Need to clear SQL transaction logs periodically

Hi,

I have some SQL transaction logs that I would like to clear without taking their respective databases offline.

How do I do that on SQL server 2008?

Thanks,

Chris Schene
transaction-logs.png
Christopher ScheneSystem Engineer/Software EngineerAsked:
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Bhavesh ShahLead AnalysistCommented:
hi,

you can create maintenance plan for shrinking database.

http://technet.microsoft.com/en-us/library/ms188432.aspx
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Sagir87Commented:
hi,

you can manually shrink the log files of sql server databases:

eg: dbcc shrinkfile ('My_DB',7) where "My_DB" is the name of the database and 7 is space in MB's.

Also you can refer this link and view some information about shrinking the Transaction Log files:

http://technet.microsoft.com/en-us/library/ms190757.aspx

http://technet.microsoft.com/en-us/library/ms178037(v=sql.105).aspx
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Steve WalesSenior Database AdministratorCommented:
Make sure you understand why your transaction logs are growing.

I wrote an article covering shrinking of transaction logs, take a look and see if it helps:

http://www.experts-exchange.com/Microsoft/Development/MS-SQL-Server/A_11077-How-to-shrink-a-bloated-log-file.html
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Christopher ScheneSystem Engineer/Software EngineerAuthor Commented:
I created a maintenance plan that does the following automatically:

1) I create daily differential DB backups
2) Weekly I do the following
    a) Do a Full backup of the DB
    b) Backup the transaction logs
    c) shrink the database

Will this also shrink the transaction logs?
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Steve WalesSenior Database AdministratorCommented:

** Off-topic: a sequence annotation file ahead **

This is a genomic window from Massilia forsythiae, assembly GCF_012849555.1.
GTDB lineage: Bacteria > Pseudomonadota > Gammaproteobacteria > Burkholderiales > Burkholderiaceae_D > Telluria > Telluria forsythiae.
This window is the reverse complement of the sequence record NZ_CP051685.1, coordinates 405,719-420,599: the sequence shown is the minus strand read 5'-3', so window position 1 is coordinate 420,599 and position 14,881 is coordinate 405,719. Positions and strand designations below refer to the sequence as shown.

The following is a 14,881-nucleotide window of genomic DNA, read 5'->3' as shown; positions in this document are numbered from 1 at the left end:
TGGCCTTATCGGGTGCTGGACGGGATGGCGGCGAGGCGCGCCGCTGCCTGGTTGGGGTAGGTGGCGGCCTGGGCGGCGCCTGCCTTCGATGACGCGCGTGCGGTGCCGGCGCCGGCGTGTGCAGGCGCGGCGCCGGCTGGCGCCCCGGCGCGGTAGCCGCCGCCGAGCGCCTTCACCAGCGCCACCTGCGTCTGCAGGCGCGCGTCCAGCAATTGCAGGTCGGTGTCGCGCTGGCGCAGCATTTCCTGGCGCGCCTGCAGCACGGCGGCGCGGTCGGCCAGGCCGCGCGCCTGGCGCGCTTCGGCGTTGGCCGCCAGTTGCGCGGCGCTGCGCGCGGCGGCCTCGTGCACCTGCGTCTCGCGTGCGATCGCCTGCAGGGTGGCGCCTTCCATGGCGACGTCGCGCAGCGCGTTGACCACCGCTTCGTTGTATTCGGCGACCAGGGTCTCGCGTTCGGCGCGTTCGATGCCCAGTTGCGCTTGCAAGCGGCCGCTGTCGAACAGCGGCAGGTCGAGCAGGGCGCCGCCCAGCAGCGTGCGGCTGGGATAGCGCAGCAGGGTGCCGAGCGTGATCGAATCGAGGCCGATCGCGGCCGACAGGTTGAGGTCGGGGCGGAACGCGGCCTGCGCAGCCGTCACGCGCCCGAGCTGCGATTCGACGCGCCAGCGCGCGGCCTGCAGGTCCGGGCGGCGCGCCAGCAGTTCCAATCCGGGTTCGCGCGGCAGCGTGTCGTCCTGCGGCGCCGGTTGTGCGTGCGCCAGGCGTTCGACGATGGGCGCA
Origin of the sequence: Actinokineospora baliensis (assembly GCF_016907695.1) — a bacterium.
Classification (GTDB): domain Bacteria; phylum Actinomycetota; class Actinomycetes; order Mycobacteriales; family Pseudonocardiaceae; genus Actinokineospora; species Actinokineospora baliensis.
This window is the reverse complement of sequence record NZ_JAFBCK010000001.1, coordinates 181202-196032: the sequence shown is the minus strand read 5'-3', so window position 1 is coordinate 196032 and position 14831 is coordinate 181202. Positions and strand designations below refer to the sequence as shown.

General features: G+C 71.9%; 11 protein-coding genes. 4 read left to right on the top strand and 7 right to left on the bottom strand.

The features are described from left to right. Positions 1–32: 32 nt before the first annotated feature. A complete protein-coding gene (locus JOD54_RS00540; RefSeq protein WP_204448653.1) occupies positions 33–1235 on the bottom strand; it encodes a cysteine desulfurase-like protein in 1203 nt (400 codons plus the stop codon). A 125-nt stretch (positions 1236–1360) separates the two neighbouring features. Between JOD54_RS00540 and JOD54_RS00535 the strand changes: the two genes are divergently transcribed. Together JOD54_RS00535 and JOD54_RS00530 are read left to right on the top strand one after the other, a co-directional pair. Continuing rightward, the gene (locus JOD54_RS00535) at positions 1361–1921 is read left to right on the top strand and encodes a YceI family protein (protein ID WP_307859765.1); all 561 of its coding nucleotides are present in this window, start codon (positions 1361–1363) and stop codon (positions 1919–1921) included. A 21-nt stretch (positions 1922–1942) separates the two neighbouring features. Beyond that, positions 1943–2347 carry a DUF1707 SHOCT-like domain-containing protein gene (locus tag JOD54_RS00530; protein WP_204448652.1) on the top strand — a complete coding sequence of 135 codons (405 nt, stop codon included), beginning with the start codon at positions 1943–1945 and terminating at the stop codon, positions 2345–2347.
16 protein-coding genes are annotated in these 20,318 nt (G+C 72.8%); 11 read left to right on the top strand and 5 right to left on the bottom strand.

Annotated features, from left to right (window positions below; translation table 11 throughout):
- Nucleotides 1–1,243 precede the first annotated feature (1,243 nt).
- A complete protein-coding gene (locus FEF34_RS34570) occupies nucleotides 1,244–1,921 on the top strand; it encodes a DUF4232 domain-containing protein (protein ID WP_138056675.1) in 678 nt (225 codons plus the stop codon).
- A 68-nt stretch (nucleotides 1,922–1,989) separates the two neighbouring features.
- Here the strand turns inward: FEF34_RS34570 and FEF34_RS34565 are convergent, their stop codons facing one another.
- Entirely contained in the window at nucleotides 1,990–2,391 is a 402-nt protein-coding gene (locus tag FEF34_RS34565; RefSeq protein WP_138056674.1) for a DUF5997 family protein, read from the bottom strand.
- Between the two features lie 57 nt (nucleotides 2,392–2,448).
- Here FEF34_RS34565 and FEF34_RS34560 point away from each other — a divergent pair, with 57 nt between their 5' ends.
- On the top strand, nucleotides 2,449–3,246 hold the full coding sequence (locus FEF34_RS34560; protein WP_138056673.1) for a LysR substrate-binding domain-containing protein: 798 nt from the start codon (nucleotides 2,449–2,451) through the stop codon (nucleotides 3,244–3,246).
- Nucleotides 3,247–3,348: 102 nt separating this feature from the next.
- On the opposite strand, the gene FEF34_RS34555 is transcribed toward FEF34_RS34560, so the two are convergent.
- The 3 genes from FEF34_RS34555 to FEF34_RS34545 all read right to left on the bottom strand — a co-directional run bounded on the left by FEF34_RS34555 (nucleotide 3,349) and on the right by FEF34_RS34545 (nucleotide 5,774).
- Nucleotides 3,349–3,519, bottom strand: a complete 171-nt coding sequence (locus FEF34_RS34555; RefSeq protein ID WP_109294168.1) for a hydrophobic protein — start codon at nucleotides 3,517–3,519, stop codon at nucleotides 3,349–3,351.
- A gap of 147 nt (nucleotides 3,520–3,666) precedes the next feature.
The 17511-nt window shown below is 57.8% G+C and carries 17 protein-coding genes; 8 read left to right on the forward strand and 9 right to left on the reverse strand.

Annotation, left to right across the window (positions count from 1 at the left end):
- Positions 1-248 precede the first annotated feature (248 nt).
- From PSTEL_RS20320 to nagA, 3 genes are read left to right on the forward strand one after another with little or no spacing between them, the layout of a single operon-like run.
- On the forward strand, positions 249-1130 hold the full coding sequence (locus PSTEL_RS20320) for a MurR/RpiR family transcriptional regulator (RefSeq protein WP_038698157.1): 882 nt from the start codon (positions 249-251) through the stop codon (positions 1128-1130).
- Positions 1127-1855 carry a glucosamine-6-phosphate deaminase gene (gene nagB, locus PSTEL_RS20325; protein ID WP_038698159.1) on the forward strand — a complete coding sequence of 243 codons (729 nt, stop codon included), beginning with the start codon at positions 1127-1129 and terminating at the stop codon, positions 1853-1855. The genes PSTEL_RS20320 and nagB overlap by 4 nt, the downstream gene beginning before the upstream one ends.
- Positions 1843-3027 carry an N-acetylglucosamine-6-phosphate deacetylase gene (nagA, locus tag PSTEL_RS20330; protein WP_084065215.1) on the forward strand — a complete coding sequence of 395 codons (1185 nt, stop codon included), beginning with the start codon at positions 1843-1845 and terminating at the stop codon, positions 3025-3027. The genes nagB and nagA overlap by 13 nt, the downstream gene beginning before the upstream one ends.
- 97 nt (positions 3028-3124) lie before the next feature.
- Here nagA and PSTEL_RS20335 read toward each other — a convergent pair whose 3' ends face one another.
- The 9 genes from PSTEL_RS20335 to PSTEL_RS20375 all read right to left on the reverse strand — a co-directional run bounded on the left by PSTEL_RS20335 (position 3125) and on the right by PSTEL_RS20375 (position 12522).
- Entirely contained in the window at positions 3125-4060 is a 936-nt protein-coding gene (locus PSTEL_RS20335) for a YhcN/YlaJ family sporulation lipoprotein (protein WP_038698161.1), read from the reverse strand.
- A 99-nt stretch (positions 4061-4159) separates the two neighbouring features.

Yes it will shrink both the data files and log files.
Refer to the doco: http://technet.microsoft.com/en-us/library/ms141819.aspx

However: shrinking the data files is generally considered to be a very bad idea.  It can cause internal database fragmentation and in general just shouldn't be done.  

If your log file managed to get away from you, then some maintenance on it to reclaim that space is unavoidable.  But most people seem to think that regularly shrinking the database is a bad idea.

Do a google search on "Is Shrinking a Database bad" and start reading to make up your own mind on that particular matter.

You'll be much better off, in the long run to backup your log file, shrink it (just the log not the data), regrow it in a controlled manner and then monitor going forward.

The article I linked earlier discusses this (the shrinking portion) and includes links to some excellent articles by Kimberly Tripp and Paul Randall on how to perform the regrowing in a controlled manner (which lessens log file fragmentation and increases overall performance).
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hinpongCommented:
Why bother to shrink the log "automatically"? It will grows again to exactly the same size before. Just make sure your growth size is not 10%  of previous (the default). It will make life more difficult.
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Steve WalesSenior Database AdministratorCommented:
That is not necessarily true.  If he's never done a log backup current size of the transaction log could be very large.

As long as transaction log backups then become a standard practice, the log file will grow to a size that is usual for their usual transaction load - and at that point any further constant shrinking is just a waste of time because of exactly what you say.

But it shouldn't quite grow to an out of control size again.
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Christopher ScheneSystem Engineer/Software EngineerAuthor Commented:
All the comments were helpful so i split points
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Microsoft SQL Server 2008

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